UDALL, Kan. (KSNW) – KSN News is getting a look at new photos of the 1955 Udall tornado.
Greg Proctor, 69, said he was helping his friends Joyce and Bill Shook at their home this summer when the couple showed him some photos they found buried away in their belongings.
“So, I took them home and looked at them. The more I looked at them, I realized they were original pictures because they had original handwriting on the back from whoever took them,” said Proctor.
Proctor scanned the photos depicting the aftermath of the tornado and posted them to Facebook.
“People started piping in that they had never seen those pictures before,” Proctor explained. “Gosh, within just a few days we had over 100 hits on those pictures with people with their individual stories and personal accounts.”
Before he knew it, a group called the Kansas Historical Geeks was calling.
“It was bigger than just a pile of old pictures, so I went back and talked to Joyce and told her how special they were. Joyce said she was going to bring them over and give them to the Udall museum,” Proctor said.
A few weeks later, a group of people who survived the tornado met at the museum to view the newly discovered pictures.
“I think it’s good for generations down the road you know. Fifty years from now, there will be people asking questions about it once the rest of us are all gone,” said Gene Beard.
Beard, 88, was 23 years old when the tornado marched through his hometown.
“The tornado didn’t last but about two minutes or so, but it seemed like a lifetime,” said Beard.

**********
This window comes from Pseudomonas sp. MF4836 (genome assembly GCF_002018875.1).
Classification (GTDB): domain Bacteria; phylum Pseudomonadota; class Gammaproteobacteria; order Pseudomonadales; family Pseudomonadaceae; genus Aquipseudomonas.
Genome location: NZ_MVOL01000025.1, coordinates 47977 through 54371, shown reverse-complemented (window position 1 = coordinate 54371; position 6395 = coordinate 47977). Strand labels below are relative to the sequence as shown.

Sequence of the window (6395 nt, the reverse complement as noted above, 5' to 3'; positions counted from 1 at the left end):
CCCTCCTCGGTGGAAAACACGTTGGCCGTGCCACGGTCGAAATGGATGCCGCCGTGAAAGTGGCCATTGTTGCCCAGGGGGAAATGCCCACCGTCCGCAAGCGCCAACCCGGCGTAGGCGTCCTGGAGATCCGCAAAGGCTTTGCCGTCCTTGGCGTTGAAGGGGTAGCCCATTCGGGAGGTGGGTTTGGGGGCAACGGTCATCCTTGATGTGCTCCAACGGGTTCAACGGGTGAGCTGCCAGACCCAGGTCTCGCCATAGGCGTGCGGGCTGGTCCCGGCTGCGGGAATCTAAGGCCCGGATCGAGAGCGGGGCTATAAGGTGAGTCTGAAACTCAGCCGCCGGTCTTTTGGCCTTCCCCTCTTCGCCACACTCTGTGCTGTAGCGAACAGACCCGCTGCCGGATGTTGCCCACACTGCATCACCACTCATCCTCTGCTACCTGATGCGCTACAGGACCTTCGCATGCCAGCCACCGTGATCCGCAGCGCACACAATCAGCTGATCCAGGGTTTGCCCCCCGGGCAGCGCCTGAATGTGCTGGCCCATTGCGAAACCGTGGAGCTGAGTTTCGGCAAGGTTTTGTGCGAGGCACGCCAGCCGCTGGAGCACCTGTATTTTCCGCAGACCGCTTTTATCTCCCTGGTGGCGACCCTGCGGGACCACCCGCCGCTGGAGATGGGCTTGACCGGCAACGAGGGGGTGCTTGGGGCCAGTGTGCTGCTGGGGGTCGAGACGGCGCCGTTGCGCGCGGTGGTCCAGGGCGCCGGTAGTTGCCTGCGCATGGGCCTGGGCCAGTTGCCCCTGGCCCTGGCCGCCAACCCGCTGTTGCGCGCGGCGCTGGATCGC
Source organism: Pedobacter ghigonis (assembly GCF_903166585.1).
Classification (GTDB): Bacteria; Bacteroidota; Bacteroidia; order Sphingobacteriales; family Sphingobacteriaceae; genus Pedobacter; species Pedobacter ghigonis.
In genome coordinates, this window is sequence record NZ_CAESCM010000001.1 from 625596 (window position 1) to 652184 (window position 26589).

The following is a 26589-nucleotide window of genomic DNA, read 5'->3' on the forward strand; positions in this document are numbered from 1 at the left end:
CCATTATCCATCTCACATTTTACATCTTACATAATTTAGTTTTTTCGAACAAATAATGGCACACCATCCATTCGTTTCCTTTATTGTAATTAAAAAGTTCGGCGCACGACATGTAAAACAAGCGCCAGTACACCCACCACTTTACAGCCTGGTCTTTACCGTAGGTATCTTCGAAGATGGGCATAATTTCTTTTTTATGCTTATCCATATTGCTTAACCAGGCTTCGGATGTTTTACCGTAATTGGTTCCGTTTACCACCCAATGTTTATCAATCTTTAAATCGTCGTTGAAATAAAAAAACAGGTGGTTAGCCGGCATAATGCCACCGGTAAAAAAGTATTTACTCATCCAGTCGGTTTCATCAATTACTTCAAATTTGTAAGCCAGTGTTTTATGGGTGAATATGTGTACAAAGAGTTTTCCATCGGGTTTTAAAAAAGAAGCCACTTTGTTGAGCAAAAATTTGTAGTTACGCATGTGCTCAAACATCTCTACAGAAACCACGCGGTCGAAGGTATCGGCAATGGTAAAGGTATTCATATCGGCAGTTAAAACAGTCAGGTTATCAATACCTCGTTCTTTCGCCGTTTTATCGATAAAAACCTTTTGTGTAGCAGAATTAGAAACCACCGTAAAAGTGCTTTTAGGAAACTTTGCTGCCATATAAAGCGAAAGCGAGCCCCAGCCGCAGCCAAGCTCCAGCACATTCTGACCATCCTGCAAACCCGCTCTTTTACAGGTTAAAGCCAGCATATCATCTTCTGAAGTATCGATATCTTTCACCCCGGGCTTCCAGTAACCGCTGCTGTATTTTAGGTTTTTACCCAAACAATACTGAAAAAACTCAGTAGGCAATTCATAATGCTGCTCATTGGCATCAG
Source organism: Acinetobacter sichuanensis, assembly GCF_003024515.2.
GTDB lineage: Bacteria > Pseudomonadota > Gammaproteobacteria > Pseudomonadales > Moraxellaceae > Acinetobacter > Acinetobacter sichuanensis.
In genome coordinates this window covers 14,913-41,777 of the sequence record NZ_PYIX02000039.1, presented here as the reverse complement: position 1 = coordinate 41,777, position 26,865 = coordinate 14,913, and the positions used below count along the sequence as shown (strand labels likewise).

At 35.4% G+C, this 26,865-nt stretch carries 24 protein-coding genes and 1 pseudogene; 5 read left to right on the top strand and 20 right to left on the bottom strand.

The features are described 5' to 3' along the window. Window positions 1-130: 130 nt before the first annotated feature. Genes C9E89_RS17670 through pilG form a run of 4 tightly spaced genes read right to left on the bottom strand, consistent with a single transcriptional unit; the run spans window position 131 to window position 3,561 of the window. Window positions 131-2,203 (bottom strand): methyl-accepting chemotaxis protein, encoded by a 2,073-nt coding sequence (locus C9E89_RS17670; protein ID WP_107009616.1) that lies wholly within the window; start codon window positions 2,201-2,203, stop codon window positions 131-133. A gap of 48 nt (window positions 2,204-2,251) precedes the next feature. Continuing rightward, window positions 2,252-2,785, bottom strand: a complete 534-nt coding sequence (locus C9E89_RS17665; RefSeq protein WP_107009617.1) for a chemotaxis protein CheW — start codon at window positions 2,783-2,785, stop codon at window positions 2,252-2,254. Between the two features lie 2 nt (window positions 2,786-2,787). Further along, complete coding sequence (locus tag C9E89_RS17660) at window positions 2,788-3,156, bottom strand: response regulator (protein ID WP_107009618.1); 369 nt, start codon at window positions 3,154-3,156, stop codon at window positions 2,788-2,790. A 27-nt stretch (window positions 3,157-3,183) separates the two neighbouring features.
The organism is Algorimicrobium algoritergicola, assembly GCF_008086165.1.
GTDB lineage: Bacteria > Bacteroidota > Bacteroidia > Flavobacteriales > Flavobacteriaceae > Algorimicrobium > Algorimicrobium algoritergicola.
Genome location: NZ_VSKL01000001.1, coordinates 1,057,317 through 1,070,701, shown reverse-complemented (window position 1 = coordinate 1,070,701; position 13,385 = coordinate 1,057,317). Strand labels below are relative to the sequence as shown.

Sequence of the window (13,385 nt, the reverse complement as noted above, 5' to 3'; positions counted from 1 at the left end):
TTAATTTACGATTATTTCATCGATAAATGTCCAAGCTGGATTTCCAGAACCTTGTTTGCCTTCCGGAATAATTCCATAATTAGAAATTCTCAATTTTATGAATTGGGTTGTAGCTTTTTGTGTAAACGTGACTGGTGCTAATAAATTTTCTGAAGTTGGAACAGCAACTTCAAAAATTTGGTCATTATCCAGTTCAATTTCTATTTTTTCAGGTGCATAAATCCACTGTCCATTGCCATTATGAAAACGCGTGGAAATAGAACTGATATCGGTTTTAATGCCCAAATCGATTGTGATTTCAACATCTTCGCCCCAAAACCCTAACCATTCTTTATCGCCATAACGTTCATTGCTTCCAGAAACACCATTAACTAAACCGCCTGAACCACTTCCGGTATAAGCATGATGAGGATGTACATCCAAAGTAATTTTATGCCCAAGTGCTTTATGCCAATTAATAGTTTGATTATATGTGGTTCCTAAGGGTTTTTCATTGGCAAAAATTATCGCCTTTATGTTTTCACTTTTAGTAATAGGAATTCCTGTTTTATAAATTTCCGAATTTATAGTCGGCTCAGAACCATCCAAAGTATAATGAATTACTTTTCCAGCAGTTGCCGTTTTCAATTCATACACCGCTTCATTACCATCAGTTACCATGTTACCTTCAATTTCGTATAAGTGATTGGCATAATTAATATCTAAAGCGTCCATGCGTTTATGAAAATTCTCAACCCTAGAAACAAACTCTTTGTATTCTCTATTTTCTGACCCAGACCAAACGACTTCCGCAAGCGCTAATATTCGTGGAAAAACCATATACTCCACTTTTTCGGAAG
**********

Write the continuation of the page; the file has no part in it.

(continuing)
Beard and his wife, who was pregnant with their first child at the time, had just turned in for the night when the storm hit.
“We crawled between the mattress and springs and bed,” he said. “Luckily, we did because there was a big oneway disk that went through one side of the house right above where if we had been standing up it would have got us.”
The pair woke to destruction. They crawled out of a window to find the place they call home in pieces.
“It was weird. I had seen a lot of devastation in the war, but this was just as bad out here it was in the war,” Beard said.
Looking back on that day, Beard said what he witnessed was unbelievable. However, with the tragedy came hope.
“It brought a lot of people closer together, a lot of people were speaking acquaintances before and they got to be good friends afterwards,” he explained.
The town eventually rebuilt. Out of the rubble, emerged a new Udall with new buidlings and a new awareness of severe weather.
“People were so scared about tornadoes after that. Amazing how many storm caves were built here in town after that tornado,” Beard said.
The Shook family donated the tornado photos to the Udall Historical Society. It’s still unclear who the photographer was.
“Some mystery man that worked possibly for the phone company,” Proctor said.